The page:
Professor Raina MacIntyre, who oozes confidence in her own abilities and knowledge, is very clear about behaviour she will not accept in her workplaces.
“You’ve got to quickly understand what people’s capacities are, then tailor your expectations to their capacity. I also learnt my capacity for work and juggling multiple things is probably much greater than most people’s,” she said.
“Just follow your own path and don’t try to be someone else. And don’t waste your time comparing yourself to other people. I always impress upon people the importance of honesty and trust.”
Sophie and Wendy McCarthy
Mother-daughter duo Sophie and Wendy McCarthy shared their thoughts on career planning, and what an important role mentoring can have one one’s personal growth and career trajectory.
“Mum always had a nice saying: that all throughout your life, you should be a mentee and a mentor at the same time,” Sophie said. “You should always be learning; you should always be giving back.”
Bronte Charles, Madison Howarth and Charlotte Ryan
We heard from young women Bronte Charles, Madison Howarth and Charlotte Ryan about what leadership means to them as First Nations women.
At the beginning of their leadership journeys, the spoke about what drives them to get up every day, and how they like to honour their ancestors in everything we do.
“You can’t deny it, I feel it when I’m in colonised environments, like uni, I feel that resilience, I feel that strength. I feel it when I’m tired and I don’t want to do it anymore. It’s resilience passed on from our ancestors. It’s undeniable, almost,” Bronte said.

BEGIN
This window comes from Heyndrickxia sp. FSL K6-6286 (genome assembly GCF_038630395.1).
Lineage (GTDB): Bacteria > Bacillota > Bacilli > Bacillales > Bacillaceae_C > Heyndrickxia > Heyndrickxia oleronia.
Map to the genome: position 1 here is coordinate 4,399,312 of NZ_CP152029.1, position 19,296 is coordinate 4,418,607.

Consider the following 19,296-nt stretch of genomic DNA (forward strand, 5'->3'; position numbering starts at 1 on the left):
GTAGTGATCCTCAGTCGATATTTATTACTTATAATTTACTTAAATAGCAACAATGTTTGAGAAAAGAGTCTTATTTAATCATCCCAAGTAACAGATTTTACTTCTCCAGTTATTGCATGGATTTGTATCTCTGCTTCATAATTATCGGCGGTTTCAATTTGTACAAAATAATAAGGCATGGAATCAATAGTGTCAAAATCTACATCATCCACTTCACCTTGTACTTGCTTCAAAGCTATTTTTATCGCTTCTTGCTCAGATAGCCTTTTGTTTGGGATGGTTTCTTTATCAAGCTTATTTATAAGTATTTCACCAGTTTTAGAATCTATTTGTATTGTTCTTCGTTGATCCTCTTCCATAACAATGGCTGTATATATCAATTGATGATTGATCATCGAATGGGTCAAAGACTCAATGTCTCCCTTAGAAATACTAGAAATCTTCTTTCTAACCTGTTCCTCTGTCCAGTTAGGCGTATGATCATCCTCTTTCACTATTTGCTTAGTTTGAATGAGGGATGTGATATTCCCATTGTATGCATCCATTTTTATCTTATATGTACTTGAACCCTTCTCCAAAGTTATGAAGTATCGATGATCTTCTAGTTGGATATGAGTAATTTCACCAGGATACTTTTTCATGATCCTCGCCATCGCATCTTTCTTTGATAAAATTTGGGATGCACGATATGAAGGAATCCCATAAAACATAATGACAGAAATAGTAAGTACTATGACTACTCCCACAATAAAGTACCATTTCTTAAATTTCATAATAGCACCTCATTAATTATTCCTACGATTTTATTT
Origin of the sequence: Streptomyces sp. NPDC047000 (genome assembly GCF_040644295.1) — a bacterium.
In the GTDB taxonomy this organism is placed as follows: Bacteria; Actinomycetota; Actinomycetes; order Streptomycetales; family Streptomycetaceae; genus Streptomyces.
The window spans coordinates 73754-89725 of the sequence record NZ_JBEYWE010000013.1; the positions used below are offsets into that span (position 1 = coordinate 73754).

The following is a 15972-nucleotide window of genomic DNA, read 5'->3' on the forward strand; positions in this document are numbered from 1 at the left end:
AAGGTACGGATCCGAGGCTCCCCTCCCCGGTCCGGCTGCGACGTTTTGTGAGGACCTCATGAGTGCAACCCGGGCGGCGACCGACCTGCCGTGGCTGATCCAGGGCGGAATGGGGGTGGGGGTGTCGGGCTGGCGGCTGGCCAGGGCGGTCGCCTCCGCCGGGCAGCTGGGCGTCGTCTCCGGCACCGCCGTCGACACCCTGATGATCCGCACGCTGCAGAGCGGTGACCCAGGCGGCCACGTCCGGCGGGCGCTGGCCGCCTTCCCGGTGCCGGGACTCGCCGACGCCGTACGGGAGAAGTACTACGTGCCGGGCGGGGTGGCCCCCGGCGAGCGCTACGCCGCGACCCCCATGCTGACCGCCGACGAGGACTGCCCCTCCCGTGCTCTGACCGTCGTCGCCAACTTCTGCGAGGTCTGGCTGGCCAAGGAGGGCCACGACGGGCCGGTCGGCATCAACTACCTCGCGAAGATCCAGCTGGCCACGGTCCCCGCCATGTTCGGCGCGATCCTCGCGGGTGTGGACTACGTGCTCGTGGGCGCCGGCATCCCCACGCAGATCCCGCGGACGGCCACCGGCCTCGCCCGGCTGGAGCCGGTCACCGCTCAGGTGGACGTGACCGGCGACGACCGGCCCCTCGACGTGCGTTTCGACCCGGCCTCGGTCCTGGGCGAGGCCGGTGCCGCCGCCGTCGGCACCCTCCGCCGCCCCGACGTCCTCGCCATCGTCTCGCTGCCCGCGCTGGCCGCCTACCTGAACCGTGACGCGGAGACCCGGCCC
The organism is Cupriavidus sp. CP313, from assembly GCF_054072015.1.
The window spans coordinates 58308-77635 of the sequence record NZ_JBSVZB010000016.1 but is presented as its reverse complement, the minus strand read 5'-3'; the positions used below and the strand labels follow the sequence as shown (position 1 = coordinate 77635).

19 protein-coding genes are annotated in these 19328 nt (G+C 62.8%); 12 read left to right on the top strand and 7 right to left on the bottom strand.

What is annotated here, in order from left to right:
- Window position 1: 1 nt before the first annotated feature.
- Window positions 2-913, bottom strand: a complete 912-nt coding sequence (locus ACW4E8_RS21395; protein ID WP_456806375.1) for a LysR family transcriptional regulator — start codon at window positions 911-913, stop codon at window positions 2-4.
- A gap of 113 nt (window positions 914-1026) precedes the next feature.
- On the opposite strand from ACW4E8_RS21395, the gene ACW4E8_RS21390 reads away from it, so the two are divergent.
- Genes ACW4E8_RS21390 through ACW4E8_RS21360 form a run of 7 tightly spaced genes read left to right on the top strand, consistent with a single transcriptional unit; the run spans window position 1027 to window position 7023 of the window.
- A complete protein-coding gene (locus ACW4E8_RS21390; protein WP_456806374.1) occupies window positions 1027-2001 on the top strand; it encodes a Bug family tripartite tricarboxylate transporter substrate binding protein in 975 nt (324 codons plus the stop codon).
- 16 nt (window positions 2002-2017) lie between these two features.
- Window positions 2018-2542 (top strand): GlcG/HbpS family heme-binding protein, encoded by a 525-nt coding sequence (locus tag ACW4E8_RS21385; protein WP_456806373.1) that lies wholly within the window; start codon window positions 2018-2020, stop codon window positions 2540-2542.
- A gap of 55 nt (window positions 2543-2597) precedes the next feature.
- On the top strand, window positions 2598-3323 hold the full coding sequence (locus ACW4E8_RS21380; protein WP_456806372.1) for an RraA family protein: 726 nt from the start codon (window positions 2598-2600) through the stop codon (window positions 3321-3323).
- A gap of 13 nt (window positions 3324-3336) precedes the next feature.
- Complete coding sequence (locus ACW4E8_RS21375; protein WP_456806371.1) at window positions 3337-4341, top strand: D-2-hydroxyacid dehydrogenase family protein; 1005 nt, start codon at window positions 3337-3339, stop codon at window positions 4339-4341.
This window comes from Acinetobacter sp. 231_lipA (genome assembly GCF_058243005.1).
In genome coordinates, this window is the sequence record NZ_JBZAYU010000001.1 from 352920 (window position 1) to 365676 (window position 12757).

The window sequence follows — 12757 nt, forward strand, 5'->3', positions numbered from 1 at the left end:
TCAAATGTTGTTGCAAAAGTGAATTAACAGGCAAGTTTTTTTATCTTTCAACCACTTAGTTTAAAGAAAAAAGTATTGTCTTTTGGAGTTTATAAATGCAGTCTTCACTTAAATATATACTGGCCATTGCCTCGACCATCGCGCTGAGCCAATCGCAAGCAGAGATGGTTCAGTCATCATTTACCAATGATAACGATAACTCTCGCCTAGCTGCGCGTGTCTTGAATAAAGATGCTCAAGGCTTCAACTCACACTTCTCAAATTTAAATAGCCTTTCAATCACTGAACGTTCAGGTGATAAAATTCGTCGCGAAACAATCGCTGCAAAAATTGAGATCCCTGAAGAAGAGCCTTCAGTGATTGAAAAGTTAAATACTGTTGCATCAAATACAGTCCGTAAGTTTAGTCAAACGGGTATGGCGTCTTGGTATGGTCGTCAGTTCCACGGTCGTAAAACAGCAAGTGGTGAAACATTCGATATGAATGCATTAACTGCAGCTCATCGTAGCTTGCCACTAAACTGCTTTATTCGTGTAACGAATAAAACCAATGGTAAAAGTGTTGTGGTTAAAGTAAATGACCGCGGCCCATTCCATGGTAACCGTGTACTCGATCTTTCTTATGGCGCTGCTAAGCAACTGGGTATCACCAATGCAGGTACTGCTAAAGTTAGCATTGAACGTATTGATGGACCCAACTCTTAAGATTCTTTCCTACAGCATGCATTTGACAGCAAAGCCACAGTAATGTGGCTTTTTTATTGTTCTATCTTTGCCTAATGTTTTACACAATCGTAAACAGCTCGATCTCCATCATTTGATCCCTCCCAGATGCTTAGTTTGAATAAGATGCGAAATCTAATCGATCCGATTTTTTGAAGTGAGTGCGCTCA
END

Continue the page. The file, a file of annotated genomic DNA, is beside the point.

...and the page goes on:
Mariam Mohammed, the co-founder of MoneyGirl, was open and honest about her struggles with mental health, and shared that she often has bad days where it’s hard to get going. She told Shirley about her ‘why’ and her drive to make the world better.
“When I am ready to give up, on a day like today, when I have trouble getting out of bed, what eventually gets me out of bed is that I’ve been through it, and I know that I’m strong enough to make it through again,” Mariam said.
“I will do so because one, two or a couple more young women will have it a little bit easier because of the work that I do.”
Turia Pitt generously shared with us her tips on how to turn negative self-talk around, and her belief that everyone has the inner resources to cope with whatever life throws their way. In her life, she chooses happiness, and to be grateful for every day.
“I knew in those early days that if I just kept ruminating on what my future may or may not look like or how I was going to rebuild my life, or the unfairness or the injustice of it all, that would just eat me up inside,” Turia said.
“What can I be grateful for today? How can I make today good? How can I enjoy today with my partner?”
Sharon Chuter, founder and CEO of UOMA Beauty, believes in the good of everyone, and she’s focused on redefining the beauty industry make every person feel like they deserve a place in the world.
“For UOMA Beauty, that was what I wanted to do there. I wanted to create this space where everybody was proud to be themselves. I wanted to create this beautiful rebellion.”